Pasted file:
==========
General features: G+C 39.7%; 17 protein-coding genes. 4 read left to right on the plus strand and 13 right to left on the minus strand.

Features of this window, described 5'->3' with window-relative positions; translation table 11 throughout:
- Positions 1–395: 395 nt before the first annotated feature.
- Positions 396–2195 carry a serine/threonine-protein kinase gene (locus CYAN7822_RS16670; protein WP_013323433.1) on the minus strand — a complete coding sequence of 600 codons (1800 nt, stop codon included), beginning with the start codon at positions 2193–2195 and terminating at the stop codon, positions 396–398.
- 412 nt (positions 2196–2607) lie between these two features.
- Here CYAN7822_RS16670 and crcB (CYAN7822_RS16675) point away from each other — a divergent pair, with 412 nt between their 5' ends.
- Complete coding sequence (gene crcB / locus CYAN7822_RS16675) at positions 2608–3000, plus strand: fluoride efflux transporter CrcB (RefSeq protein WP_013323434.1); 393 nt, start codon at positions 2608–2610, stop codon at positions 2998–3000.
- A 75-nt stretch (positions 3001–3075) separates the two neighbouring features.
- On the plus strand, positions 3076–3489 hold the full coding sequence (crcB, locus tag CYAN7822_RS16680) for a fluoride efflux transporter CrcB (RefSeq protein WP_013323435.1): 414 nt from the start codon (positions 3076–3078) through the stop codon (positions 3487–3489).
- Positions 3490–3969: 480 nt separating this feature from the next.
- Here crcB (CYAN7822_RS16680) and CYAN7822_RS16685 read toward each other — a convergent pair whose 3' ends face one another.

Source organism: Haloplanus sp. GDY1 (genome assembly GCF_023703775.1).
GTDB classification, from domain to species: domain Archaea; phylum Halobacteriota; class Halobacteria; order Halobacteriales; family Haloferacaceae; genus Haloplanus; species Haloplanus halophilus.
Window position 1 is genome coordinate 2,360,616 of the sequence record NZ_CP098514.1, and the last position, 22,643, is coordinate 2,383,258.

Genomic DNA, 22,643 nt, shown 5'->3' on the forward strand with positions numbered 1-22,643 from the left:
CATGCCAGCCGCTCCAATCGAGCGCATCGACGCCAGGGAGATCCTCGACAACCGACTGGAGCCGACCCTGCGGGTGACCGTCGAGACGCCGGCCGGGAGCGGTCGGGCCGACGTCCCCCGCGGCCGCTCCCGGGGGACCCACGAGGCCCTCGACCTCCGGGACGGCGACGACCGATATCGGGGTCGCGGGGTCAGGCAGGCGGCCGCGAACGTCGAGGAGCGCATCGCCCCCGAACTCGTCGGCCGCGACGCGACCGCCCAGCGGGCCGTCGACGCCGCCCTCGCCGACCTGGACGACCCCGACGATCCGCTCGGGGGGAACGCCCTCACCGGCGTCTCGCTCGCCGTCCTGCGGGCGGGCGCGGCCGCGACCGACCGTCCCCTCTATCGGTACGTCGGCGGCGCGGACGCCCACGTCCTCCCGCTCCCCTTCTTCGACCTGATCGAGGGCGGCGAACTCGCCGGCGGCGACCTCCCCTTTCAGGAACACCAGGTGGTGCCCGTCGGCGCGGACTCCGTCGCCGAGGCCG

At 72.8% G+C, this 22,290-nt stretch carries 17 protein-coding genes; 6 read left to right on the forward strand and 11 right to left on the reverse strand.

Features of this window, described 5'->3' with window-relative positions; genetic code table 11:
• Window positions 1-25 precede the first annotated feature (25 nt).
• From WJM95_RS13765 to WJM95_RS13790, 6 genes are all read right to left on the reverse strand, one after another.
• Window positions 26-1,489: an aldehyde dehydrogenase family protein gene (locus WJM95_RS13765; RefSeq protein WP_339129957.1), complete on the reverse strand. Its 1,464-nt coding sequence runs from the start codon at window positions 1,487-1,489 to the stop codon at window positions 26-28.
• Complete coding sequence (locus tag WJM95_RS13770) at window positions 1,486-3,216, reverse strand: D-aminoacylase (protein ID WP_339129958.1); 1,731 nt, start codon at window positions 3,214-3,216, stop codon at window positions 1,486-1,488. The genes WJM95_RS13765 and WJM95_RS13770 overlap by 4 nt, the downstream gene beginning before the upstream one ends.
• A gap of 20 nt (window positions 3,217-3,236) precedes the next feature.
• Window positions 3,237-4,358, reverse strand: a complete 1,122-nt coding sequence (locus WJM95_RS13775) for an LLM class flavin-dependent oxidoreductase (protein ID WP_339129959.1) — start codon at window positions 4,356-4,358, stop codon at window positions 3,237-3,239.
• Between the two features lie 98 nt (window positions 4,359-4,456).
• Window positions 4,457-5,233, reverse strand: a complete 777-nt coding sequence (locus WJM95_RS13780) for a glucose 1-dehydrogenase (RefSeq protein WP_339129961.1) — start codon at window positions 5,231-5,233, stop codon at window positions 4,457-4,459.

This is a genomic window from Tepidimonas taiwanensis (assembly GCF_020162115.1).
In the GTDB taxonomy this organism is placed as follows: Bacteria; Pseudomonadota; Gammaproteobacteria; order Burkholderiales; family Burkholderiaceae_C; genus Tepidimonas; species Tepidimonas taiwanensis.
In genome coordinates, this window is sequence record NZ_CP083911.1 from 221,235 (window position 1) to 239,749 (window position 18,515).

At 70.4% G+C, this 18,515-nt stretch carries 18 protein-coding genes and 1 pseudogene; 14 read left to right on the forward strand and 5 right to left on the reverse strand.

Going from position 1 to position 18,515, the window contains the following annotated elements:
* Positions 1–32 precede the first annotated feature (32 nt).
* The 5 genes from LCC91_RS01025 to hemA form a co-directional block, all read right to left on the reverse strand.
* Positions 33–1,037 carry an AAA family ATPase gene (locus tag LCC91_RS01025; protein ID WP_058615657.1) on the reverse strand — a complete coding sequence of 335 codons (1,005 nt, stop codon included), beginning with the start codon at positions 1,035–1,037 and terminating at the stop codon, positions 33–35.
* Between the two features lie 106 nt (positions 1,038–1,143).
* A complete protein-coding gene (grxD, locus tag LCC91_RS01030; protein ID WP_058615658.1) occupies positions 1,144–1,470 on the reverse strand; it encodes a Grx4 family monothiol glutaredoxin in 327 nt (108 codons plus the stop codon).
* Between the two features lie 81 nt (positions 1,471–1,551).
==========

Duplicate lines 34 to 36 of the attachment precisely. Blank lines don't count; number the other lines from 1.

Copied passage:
* Positions 33–1,037 carry an AAA family ATPase gene (locus tag LCC91_RS01025; protein ID WP_058615657.1) on the reverse strand — a complete coding sequence of 335 codons (1,005 nt, stop codon included), beginning with the start codon at positions 1,035–1,037 and terminating at the stop codon, positions 33–35.
* Between the two features lie 106 nt (positions 1,038–1,143).
* A complete protein-coding gene (grxD, locus tag LCC91_RS01030; protein ID WP_058615658.1) occupies positions 1,144–1,470 on the reverse strand; it encodes a Grx4 family monothiol glutaredoxin in 327 nt (108 codons plus the stop codon).